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Nobody left Atlanta-Fulton County Stadium on Sunday with the conviction that anything had been settled. Indeed, except for the astonishing durability of 40,000 red foam tomahawks, not much was proved in the Braves' three-game series with the Los Angeles Dodgers. Yes, the Braves beat the Dodgers twice and increased their improbable lead over L.A. in the National League West. Yes, Atlanta's young pitchers were revealed to be the gutsiest in the league (even if, as we learned earlier last week, it often takes three of them to complete a no-hitter). And yes, now that the Braves are truly in contention—a 1½-game lead, in September?—it's reasonable to assume that the meek will inherit other parts of the earth as well.
But, no, it's not done with yet. When one member of the Dodgers' traveling party saw the enormous attention these games were getting in Atlanta—the local Journal-Constitution published a souvenir edition for the series—he was taken aback. "Geez, I don't get it," he said. "We're going to do this all over again next week, aren't we?"
Maybe we will see something like this series again, perhaps in Los Angeles this weekend when these two teams resume their divisional duel. Certainly, if there is another game like last Saturday's 11-inning, 3-2 Atlanta win, which included some of the bravest baseball ever played, we will be lucky. But for almost a decade nobody in Atlanta had seen the likes of this series. Ever since winning their division in 1982, the Braves have been the Cleveland Indians of the National League. (Maybe these Native American names need to be rethought.) They've finished last three seasons in a row and four of the last five. So forgive Atlantans their excitement over this latest—though inconclusive—turn of events.
The Dodgers rolled into town having won six of eight on the road, and the Braves had won their last seven games. The series was sold out. Local news in every medium led with previews of the series. Apparently when Atlanta gets behind an event, it is with all available force. L.A.'s Brett Butler, a onetime Brave who still makes his home in Atlanta and claims to understand its ways, surveyed the hullabaloo and said, "Wait till you see what they do in '96 for the Olympics."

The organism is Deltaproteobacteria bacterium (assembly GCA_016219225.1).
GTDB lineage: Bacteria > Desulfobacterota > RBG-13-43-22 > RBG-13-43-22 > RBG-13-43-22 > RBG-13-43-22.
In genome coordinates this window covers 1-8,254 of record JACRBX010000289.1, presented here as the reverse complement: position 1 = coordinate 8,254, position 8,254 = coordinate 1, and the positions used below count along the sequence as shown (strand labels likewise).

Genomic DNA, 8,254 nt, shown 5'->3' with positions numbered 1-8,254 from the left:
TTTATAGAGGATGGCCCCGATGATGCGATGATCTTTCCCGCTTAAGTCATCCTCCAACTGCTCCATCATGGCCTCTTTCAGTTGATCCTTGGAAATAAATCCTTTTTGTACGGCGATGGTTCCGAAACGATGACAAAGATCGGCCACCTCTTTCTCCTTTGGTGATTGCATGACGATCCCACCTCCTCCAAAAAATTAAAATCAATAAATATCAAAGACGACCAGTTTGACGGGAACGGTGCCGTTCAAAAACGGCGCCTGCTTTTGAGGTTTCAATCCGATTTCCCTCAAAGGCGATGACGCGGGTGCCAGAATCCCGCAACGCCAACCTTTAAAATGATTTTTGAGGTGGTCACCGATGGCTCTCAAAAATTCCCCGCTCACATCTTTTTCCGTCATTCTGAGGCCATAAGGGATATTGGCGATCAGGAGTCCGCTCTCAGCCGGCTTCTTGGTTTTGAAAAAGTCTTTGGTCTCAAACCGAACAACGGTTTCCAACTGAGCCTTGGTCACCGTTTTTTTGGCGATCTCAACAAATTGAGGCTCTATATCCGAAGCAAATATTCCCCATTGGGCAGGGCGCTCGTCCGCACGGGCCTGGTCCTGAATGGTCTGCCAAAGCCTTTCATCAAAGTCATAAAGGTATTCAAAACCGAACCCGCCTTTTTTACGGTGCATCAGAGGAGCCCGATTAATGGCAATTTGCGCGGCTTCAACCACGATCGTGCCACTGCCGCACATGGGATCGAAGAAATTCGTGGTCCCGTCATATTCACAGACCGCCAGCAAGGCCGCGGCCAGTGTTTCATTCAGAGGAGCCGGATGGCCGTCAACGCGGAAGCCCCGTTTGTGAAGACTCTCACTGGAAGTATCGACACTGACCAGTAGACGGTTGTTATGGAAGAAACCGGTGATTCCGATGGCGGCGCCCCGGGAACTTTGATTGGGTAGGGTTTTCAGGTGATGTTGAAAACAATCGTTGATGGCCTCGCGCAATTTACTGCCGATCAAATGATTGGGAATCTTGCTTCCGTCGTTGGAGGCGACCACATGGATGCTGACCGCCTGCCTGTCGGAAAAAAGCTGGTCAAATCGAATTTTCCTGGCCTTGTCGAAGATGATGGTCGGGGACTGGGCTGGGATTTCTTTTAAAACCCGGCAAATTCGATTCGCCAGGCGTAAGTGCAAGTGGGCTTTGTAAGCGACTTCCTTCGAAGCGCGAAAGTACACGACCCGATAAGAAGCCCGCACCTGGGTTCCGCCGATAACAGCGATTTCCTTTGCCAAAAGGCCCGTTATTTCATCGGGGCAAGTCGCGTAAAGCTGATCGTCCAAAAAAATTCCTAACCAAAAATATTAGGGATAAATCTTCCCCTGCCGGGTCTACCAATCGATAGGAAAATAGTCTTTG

That these preliminaries were Olympian had as much to do with the Dodgers as with the Braves, of course. Atlanta hates Los Angeles. Most everybody does. L.A. teams are almost always successful, and they come from...way out there. So all Los Angeles franchises lend themselves to the purposes of civic morality plays. As far as Atlanta was concerned, this baseball series was Grits vs. Glitz.
In fact, these Dodgers are not particularly glitzy. Manager Tom Lasorda has his Sinatra wall back in his Dodger Stadium office, but most of his players prefer to relax with Outdoor Life rather than Premiere. In the L.A. clubhouse before the series opener, starter Mike Morgan, who would get the win that night, was fiddling around with the radio. He finally locked onto a country music station, and he and about five of his teammates immediately joined in the lyrics of a terribly sad song.